In our age where people seemed to have lost their sense of right and wrong, how do we teach our children good moral character? It is imperative for us parents to make sure that our children are grounded so that they navigate life with a clear set of values and ideals, otherwise, we cannot hope for a future that is truly meaningful for them.
I believe you will agree with me if we make the Bible verse “Do unto others as you would have them do to you (Luke 6:31)” as our standard for a moral life. And for our children to live by this moral code, they need to imbibe the abilities to feel other’s feelings, to think twice before doing anything, and judge how their actions will affect themselves and others.
But how do we begin? Learning moral values starts at home. Its seeds are planted in the quality of attachment a child has with his parents or caregiver and sprout into care, respect, and fairness, as he grows. A parent who is responsive to the needs of the child will send the unmistaken message that “you have worth and value.” The sensitivity of the parents to the child’s needs will in turn saturate his young mind and develop in him a sense of trust and the same sensitivity towards others.
Being cared and valued, a child will feel good about himself and develops his wellbeing. Constantly exposed to this pattern of caring, this becomes eventually his code and believes that it is the right thing to do. And so, this becomes the bedrock for caring and feeling for others.
With sensitivity for others comes a healthy sense of wrongness and guilt. It now becomes easy for the child to identify with others and how they feel and spot anything that is not in line with his internalized moral code. Because others, primarily his parents, have done right to him, he will also seek to do right with others. Anything that is not will disturb his wellbeing and he will do everything to restore this through proper rectification of his behavior.
Around preschool, the child is now ready for more grounding by teaching him the do’s and don’ts of behavior. At this stage, what a child considers right or wrong are the things that Mommy and Daddy say are right and wrong. Parents are like gods. They are infallible. But because he has experienced care and sensitivity from them, he readily trusts and obeys because it makes him feel good.
Hence, a sensitive parent makes this an opportunity to instill more values into the child. Parents must see to it that they find situations everyday wherein they could model and teach values. For instance, whenever one of my sons is hurt, I invite the other son to help me soothe him. Or when one son takes the other’s toy, I tell him to look at how frustrating it is for his brother, or ask him how he would feel if it was done to him.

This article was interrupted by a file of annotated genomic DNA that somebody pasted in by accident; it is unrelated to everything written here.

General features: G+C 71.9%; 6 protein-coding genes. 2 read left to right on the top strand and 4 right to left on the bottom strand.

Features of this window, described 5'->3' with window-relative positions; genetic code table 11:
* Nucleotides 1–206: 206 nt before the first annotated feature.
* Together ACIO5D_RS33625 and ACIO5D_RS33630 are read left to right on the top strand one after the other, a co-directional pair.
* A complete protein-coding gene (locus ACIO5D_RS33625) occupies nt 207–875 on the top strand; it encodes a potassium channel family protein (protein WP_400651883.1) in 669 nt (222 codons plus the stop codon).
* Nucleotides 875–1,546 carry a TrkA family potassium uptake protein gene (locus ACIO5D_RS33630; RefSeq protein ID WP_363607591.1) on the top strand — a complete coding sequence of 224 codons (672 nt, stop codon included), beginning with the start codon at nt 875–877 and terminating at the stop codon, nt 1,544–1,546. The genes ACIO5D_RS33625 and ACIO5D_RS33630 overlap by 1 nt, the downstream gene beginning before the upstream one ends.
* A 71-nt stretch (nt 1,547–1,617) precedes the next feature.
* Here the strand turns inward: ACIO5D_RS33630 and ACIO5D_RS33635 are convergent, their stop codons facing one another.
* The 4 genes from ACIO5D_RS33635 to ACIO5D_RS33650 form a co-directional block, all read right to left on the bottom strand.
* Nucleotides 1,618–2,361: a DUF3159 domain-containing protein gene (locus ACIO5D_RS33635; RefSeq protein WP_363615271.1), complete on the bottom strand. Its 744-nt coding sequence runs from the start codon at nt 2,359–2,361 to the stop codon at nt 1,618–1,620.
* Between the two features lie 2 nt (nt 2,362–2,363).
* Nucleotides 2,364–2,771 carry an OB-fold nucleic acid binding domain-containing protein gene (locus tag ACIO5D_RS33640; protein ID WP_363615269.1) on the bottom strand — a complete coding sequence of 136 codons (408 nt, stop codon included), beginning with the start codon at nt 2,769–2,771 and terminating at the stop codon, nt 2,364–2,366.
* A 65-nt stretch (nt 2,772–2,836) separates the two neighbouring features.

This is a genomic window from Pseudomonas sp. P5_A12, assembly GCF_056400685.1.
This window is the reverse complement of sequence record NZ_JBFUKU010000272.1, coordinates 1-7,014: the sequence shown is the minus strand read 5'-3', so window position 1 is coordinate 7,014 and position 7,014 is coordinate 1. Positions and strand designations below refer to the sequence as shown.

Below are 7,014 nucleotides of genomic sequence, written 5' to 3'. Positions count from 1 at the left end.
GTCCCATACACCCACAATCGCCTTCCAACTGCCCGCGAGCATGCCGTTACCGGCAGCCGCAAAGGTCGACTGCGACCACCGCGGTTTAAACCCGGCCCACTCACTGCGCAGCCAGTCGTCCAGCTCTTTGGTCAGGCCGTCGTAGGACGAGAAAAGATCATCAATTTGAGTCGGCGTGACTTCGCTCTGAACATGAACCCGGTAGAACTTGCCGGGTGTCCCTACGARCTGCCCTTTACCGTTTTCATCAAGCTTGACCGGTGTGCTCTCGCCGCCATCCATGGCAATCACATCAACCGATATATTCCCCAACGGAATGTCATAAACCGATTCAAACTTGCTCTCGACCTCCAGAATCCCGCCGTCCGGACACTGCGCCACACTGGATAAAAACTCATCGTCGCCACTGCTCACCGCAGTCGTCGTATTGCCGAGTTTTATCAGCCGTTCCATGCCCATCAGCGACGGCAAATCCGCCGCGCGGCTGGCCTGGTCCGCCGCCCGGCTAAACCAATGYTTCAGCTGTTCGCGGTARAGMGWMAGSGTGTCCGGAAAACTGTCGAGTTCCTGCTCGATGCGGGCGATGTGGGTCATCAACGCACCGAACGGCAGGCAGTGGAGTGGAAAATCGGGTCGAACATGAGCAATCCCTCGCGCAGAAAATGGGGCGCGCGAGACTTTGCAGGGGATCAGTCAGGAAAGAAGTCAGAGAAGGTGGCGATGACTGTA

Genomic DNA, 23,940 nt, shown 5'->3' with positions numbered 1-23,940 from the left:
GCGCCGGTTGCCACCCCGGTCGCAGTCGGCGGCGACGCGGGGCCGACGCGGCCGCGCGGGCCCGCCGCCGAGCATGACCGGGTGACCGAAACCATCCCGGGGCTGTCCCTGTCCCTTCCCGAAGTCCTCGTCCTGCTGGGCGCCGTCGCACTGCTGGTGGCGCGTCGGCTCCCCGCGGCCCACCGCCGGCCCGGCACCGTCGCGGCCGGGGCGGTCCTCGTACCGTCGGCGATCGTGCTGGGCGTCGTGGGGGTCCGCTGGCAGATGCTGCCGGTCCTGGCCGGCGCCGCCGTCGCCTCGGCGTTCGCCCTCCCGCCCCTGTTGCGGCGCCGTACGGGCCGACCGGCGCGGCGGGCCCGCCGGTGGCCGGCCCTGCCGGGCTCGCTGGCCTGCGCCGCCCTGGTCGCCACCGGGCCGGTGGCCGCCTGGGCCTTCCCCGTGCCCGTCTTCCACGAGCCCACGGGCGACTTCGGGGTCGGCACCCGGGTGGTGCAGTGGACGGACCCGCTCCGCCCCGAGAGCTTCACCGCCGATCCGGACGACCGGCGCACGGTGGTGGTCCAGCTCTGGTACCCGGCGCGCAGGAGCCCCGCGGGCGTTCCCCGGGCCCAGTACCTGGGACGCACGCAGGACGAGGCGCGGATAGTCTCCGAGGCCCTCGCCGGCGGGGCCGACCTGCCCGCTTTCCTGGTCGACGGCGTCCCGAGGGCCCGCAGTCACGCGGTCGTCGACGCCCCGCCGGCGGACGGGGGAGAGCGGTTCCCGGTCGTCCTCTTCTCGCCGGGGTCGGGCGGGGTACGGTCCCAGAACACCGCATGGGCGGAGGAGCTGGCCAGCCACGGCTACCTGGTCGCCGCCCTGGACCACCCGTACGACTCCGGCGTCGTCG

If at preschool the child sees right and wrong through the parents’ eyes, the child now begins to internalize these values at around 5 or 6 years old. Your values become her values. Hence, your virtues, right or not, become hers. Hence, we need to be careful.
It is very important for parents to be role models to their children. It is said that we should not worry too much that our children do not listen to us, we should worry instead that they are always looking at us. Indeed, as they grow, they look for role models to imitate. Because they have impressionable minds, the behaviors they see around them become etched in their subconscious and guide their behaviors.
By around 7-10 years old, the child will now start to engage in moral reasoning. He does things because they are the right things to do. If he has been constantly immersed in values such as sensitivity to others, politeness, respect, etc., then these become his “right things” or his normal. Because his parents take these virtues seriously, he would also take them seriously.
In the presence of other children who have come from uncaring and insensitive homes, the morally-grounded child shines. Because his values are intricately part of him, the alternatives do not appeal that much because it upsets him and disturbs his wellbeing. And so therefore, he only imbibes those values which strengthen his internalized values and discard those that do not to preserve his wholeness and internalized pattern.
With this, he tends to attract friends with the same inner radar. But even then, we parents must know who our children’s friends are because they are very influential in forming their sense of values particularly during late childhood and adolescence. We need to know what they do and especially what they watch.
In the advent of technology, there is every opportunity to be influenced may it be through the internet, mobile phone, or tv. We know of children shooting others to death, not because they intend to, but because they saw it done on tv and they just reenacted it. In viewing movies or programs where there are elements of violence and sex for instance, we should sit down with our children and engage them in moral reasoning, asking them if what these actors and actresses do are right or wrong.
Our child’s moral exposure needs to continue not only with friends but also in school. It is important to choose a school where good moral values are upheld and preserved. By so doing, we provide our children every opportunity to grow with empathy, care for others, respect, and integrity, and become productive citizens in our society.